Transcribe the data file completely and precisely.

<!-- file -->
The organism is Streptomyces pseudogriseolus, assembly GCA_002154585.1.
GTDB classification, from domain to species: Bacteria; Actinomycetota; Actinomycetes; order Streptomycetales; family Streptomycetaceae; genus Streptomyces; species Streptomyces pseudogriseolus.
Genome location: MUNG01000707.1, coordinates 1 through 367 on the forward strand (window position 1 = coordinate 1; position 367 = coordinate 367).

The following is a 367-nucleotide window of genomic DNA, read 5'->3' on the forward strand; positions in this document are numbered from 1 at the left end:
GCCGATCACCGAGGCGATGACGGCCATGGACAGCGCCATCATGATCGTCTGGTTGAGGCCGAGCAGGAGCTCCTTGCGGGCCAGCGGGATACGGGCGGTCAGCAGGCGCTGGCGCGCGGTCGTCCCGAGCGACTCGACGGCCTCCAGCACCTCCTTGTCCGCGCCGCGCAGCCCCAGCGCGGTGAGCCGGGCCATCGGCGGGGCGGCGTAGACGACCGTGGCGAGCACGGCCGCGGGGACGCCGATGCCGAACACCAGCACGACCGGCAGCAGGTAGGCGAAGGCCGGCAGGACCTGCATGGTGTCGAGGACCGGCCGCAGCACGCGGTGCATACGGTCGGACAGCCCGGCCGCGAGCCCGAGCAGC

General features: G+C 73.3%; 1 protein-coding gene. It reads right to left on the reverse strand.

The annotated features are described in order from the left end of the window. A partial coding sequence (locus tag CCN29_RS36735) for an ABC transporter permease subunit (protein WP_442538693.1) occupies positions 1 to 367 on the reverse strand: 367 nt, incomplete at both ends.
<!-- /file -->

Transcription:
The organism is Streptomyces pseudogriseolus, assembly GCA_002154585.1.
GTDB classification, from domain to species: Bacteria; Actinomycetota; Actinomycetes; order Streptomycetales; family Streptomycetaceae; genus Streptomyces; species Streptomyces pseudogriseolus.
Genome location: MUNG01000707.1, coordinates 1 through 367 on the forward strand (window position 1 = coordinate 1; position 367 = coordinate 367).

The following is a 367-nucleotide window of genomic DNA, read 5'->3' on the forward strand; positions in this document are numbered from 1 at the left end:
GCCGATCACCGAGGCGATGACGGCCATGGACAGCGCCATCATGATCGTCTGGTTGAGGCCGAGCAGGAGCTCCTTGCGGGCCAGCGGGATACGGGCGGTCAGCAGGCGCTGGCGCGCGGTCGTCCCGAGCGACTCGACGGCCTCCAGCACCTCCTTGTCCGCGCCGCGCAGCCCCAGCGCGGTGAGCCGGGCCATCGGCGGGGCGGCGTAGACGACCGTGGCGAGCACGGCCGCGGGGACGCCGATGCCGAACACCAGCACGACCGGCAGCAGGTAGGCGAAGGCCGGCAGGACCTGCATGGTGTCGAGGACCGGCCGCAGCACGCGGTGCATACGGTCGGACAGCCCGGCCGCGAGCCCGAGCAGC

General features: G+C 73.3%; 1 protein-coding gene. It reads right to left on the reverse strand.

The annotated features are described in order from the left end of the window. A partial coding sequence (locus tag CCN29_RS36735) for an ABC transporter permease subunit (protein WP_442538693.1) occupies positions 1 to 367 on the reverse strand: 367 nt, incomplete at both ends.